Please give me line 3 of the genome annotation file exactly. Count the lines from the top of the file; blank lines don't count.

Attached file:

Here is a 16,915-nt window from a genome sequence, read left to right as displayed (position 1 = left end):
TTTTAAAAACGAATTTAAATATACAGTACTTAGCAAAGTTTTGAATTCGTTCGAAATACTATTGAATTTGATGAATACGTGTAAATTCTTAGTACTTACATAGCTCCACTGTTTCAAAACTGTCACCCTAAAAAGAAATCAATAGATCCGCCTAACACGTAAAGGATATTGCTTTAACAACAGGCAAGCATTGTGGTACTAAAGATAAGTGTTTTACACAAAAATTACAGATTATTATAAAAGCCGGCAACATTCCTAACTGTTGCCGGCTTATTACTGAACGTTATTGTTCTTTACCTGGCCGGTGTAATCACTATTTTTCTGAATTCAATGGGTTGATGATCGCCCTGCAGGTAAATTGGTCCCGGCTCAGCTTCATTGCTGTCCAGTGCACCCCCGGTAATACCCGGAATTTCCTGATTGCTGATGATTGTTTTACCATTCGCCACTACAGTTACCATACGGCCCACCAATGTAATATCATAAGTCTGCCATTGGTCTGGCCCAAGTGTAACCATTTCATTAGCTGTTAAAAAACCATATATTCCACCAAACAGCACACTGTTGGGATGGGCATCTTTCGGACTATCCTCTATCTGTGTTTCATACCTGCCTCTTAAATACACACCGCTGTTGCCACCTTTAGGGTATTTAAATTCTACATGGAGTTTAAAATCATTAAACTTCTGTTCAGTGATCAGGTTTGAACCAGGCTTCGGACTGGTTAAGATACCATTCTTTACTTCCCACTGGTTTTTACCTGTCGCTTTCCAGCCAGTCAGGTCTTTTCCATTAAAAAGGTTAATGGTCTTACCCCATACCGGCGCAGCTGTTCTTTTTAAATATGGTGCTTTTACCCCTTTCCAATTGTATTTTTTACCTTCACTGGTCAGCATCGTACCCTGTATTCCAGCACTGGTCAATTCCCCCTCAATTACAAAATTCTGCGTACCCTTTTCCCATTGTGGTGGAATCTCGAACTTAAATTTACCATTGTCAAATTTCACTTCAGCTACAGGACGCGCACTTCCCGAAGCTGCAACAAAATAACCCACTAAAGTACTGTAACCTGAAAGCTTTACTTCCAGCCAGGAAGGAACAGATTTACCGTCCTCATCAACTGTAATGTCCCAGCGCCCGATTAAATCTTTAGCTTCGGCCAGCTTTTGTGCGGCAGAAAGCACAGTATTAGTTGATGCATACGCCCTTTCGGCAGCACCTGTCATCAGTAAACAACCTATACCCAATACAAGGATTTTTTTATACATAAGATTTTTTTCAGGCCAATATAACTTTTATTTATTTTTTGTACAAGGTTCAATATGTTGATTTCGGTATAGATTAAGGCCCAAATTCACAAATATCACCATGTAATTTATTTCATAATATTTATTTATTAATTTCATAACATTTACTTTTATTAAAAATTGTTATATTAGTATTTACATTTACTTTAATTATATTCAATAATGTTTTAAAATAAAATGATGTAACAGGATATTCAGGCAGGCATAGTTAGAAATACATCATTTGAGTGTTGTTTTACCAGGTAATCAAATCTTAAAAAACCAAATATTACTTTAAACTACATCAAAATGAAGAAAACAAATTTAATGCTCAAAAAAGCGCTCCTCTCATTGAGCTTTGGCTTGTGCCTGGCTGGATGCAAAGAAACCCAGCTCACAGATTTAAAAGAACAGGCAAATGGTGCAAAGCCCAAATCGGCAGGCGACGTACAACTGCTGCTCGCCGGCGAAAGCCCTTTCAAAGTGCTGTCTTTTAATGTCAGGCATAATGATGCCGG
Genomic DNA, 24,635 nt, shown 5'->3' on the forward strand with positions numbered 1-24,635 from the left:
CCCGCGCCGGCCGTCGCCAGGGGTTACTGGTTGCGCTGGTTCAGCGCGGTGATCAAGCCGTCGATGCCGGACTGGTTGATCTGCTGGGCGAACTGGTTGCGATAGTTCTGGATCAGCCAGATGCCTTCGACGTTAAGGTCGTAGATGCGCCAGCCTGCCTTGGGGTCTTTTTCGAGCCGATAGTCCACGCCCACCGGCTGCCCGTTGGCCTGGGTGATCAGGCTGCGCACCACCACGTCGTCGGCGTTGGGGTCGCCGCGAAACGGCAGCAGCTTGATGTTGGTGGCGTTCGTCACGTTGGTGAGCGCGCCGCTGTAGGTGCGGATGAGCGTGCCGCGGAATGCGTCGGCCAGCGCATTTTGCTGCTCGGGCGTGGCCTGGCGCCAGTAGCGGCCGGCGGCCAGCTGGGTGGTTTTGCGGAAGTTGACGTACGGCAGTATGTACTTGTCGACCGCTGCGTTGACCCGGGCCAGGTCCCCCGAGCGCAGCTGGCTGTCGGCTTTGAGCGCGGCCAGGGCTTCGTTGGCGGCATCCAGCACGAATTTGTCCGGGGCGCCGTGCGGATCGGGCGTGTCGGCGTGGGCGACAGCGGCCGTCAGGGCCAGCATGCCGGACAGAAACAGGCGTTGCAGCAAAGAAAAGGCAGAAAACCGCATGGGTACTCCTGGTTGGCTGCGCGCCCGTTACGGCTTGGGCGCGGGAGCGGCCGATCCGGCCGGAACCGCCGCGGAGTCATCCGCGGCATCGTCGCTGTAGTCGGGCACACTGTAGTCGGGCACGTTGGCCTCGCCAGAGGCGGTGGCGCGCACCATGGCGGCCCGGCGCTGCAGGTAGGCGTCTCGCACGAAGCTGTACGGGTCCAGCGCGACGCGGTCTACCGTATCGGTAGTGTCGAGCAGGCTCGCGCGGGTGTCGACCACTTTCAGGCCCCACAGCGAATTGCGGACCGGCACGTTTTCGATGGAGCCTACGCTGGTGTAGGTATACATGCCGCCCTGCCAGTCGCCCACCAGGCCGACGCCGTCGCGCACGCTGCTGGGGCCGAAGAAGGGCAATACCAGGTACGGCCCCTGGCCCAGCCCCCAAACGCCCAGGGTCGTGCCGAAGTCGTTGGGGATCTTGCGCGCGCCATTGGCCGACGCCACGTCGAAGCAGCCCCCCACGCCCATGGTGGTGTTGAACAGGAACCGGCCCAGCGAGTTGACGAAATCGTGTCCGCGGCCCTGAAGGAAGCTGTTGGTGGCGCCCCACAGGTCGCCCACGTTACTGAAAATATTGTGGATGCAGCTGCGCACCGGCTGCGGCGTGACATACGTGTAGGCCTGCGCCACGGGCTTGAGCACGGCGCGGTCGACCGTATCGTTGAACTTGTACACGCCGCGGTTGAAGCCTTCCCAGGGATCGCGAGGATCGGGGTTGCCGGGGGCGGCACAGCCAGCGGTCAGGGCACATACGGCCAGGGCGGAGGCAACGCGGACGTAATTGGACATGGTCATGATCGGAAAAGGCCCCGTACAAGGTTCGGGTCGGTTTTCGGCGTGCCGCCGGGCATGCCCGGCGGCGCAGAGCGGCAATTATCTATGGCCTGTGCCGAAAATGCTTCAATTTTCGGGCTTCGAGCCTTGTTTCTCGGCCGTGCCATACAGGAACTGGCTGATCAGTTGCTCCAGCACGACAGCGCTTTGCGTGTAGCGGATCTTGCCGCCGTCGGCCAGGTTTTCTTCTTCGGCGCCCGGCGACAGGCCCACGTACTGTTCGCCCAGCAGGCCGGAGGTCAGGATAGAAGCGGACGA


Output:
Genomic DNA, 24,635 nt, shown 5'->3' on the forward strand with positions numbered 1-24,635 from the left: